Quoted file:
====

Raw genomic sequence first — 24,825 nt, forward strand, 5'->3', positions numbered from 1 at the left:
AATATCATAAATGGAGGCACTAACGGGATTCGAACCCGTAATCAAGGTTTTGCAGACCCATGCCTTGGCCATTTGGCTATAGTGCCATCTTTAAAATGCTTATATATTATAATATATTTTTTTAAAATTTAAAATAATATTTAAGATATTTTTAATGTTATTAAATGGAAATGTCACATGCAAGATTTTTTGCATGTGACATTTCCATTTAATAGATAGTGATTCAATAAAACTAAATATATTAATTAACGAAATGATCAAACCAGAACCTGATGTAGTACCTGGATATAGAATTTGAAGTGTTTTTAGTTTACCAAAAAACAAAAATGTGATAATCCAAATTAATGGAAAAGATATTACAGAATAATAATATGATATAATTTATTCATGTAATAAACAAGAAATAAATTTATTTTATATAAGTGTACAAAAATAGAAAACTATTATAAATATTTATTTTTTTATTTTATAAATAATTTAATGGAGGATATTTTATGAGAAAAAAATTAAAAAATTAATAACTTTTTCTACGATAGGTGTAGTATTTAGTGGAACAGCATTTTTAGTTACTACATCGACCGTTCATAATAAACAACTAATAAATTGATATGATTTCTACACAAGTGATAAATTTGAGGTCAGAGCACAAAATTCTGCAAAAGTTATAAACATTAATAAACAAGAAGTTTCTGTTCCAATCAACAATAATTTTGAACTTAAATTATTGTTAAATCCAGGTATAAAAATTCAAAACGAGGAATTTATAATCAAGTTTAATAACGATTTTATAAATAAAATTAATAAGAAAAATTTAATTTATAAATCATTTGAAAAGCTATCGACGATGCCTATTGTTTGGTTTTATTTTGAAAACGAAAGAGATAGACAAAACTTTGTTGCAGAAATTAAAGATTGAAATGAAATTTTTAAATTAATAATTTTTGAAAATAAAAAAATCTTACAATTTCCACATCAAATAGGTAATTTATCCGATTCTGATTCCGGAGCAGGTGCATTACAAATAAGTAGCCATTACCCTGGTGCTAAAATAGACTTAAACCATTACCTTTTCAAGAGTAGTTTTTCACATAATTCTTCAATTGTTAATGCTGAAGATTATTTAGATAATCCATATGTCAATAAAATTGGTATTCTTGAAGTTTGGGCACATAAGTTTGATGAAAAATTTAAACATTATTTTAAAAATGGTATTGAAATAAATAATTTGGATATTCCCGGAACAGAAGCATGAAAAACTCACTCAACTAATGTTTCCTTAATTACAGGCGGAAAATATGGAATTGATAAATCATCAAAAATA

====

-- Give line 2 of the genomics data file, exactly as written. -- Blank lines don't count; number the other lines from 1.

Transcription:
AATATCATAAATGGAGGCACTAACGGGATTCGAACCCGTAATCAAGGTTTTGCAGACCCATGCCTTGGCCATTTGGCTATAGTGCCATCTTTAAAATGCTTATATATTATAATATATTTTTTTAAAATTTAAAATAATATTTAAGATATTTTTAATGTTATTAAATGGAAATGTCACATGCAAGATTTTTTGCATGTGACATTTCCATTTAATAGATAGTGATTCAATAAAACTAAATATATTAATTAACGAAATGATCAAACCAGAACCTGATGTAGTACCTGGATATAGAATTTGAAGTGTTTTTAGTTTACCAAAAAACAAAAATGTGATAATCCAAATTAATGGAAAAGATATTACAGAATAATAATATGATATAATTTATTCATGTAATAAACAAGAAATAAATTTATTTTATATAAGTGTACAAAAATAGAAAACTATTATAAATATTTATTTTTTTATTTTATAAATAATTTAATGGAGGATATTTTATGAGAAAAAAATTAAAAAATTAATAACTTTTTCTACGATAGGTGTAGTATTTAGTGGAACAGCATTTTTAGTTACTACATCGACCGTTCATAATAAACAACTAATAAATTGATATGATTTCTACACAAGTGATAAATTTGAGGTCAGAGCACAAAATTCTGCAAAAGTTATAAACATTAATAAACAAGAAGTTTCTGTTCCAATCAACAATAATTTTGAACTTAAATTATTGTTAAATCCAGGTATAAAAATTCAAAACGAGGAATTTATAATCAAGTTTAATAACGATTTTATAAATAAAATTAATAAGAAAAATTTAATTTATAAATCATTTGAAAAGCTATCGACGATGCCTATTGTTTGGTTTTATTTTGAAAACGAAAGAGATAGACAAAACTTTGTTGCAGAAATTAAAGATTGAAATGAAATTTTTAAATTAATAATTTTTGAAAATAAAAAAATCTTACAATTTCCACATCAAATAGGTAATTTATCCGATTCTGATTCCGGAGCAGGTGCATTACAAATAAGTAGCCATTACCCTGGTGCTAAAATAGACTTAAACCATTACCTTTTCAAGAGTAGTTTTTCACATAATTCTTCAATTGTTAATGCTGAAGATTATTTAGATAATCCATATGTCAATAAAATTGGTATTCTTGAAGTTTGGGCACATAAGTTTGATGAAAAATTTAAACATTATTTTAAAAATGGTATTGAAATAAATAATTTGGATATTCCCGGAACAGAAGCATGAAAAACTCACTCAACTAATGTTTCCTTAATTACAGGCGGAAAATATGGAATTGATAAATCATCAAAAATA